Sunday, April 09, 2017

Passion Sunday 2017 - Famous Last Words

Isaiah 50:4-9
Philippians 2:5-11
Matthew 26:14-35

“Even though I must die with You, I will not deny You.”  St. Peter, Matthew 26:35

If ever there were “famous last words” spoken by any person, these would be those words.  These are the same words so many of us speak, so sure are we of our faith in Messiah even though we have never really been tested; questioned maybe, but not tested. 

And while we may certainly understand Peter’s intent and state of mind when he spoke these “famous last words”, we must surely also appreciate the wisdom (in hindsight, of course) of the Teacher in Ecclesiastes 5:2-3; “Do not be hasty in word or impulsive in thought to bring up a matter in the presence of God.  For God is in heaven and you are on the earth; therefore let your words be few.   For the dream comes through much effort, and the voice of a fool through many words …”

I doubt any among us has a death wish.  I don’t have romantic notions of dying for my faith to prove my loyalty to The Lord.  What I pray I had, and what I pray for all of you to have, is an abiding appreciation for the very real power of Messiah’s words.  Peter didn’t - even though he had been following and watching and learning from Jesus for about three years.  Surely in that time Peter and the others had come to know Jesus did not speak hastily or thoughtlessly.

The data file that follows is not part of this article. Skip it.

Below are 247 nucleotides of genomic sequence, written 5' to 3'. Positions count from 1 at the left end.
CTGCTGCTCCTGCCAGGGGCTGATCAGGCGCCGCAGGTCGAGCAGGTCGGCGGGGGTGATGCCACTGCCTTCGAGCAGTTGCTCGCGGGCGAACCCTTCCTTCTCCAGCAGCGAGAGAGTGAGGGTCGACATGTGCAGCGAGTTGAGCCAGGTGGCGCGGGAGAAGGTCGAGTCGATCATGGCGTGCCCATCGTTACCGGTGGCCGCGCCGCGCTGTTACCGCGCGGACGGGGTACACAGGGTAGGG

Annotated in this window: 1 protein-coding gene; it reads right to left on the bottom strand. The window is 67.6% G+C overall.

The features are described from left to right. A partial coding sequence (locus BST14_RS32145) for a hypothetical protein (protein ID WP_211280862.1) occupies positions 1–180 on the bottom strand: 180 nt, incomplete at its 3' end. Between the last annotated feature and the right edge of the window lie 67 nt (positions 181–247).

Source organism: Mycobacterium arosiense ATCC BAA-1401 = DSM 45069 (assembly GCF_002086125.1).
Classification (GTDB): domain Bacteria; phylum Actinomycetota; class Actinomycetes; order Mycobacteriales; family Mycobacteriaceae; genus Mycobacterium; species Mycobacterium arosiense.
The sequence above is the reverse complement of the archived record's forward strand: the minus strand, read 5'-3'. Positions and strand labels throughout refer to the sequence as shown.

Peter did speak hastily, though; and often so do we.  Peter meant well, and so do we.  We want Jesus to know we are with Him even to the bitter end should such an end come, but we must learn to have an appreciation of what following Jesus in discipleship really means beyond reciting a creed or attending worship; what it really means to us as individuals, and what it can or should mean to the greater Church and every individual congregation.

What is interesting about this discourse in Matthew’s Gospel, however, is not just the portrayal of the Last Supper nor even the establishment of the Sacrament of Holy Communion.  Rather it is the beginning of the discourse when Judas set out to betray and set up Jesus for arrest. 

There is, among the so-called Gnostic gospel accounts a “Gospel of Judas” in which Judas is presented not as a betrayer but as the dear and most trusted friend of Jesus who merely set things in motion as they were intended to go.  Jesus does say in Matthew’s Gospel that “the Son of Man goes as it is written of Him”, but our Lord also says “but woe to that one by whom the Son of Man is betrayed” (Matthew 26:24).  It has been traditionally taught that Jesus was referring exclusively to Judas Iscariot, and by what is written there is no reason for us to believe otherwise.

However, preceding the discourse was the dispute over the jar of “costly ointment” in Matthew 26:7-13.  Recall that the woman (not named in Matthew’s Gospel) poured an entire jar of this expensive ointment over Jesus’ head, as Jesus taught, to “prepare [Him] for burial”.  It was an act of worship Jesus says we are compelled to remember.  Judas objected because the ointment could have been sold and the money given to the poor. 

Remember Jesus’ admonishment, however.  “You always have the poor with you, but you will not always have Me” (Matthew 26:11).  Meaning what?  That poverty is a fact of life?  Yes, but that reminder has nothing to do with the plight or the failure of the poor to make the most of every opportunity they may have.  Rather it may be better understood in the fullness of the context as an indictment of those who have resources to share but choose not to.

When we understand fully what is taking place here, that indictment cannot be restricted only to “the rich” because wealth as we may try to define it is subjective.  There is no magic dollar amount that defines “rich” nor is there a cut-off point at which it may be determined that we are protecting our assets OR betraying our Lord as surely as Judas did.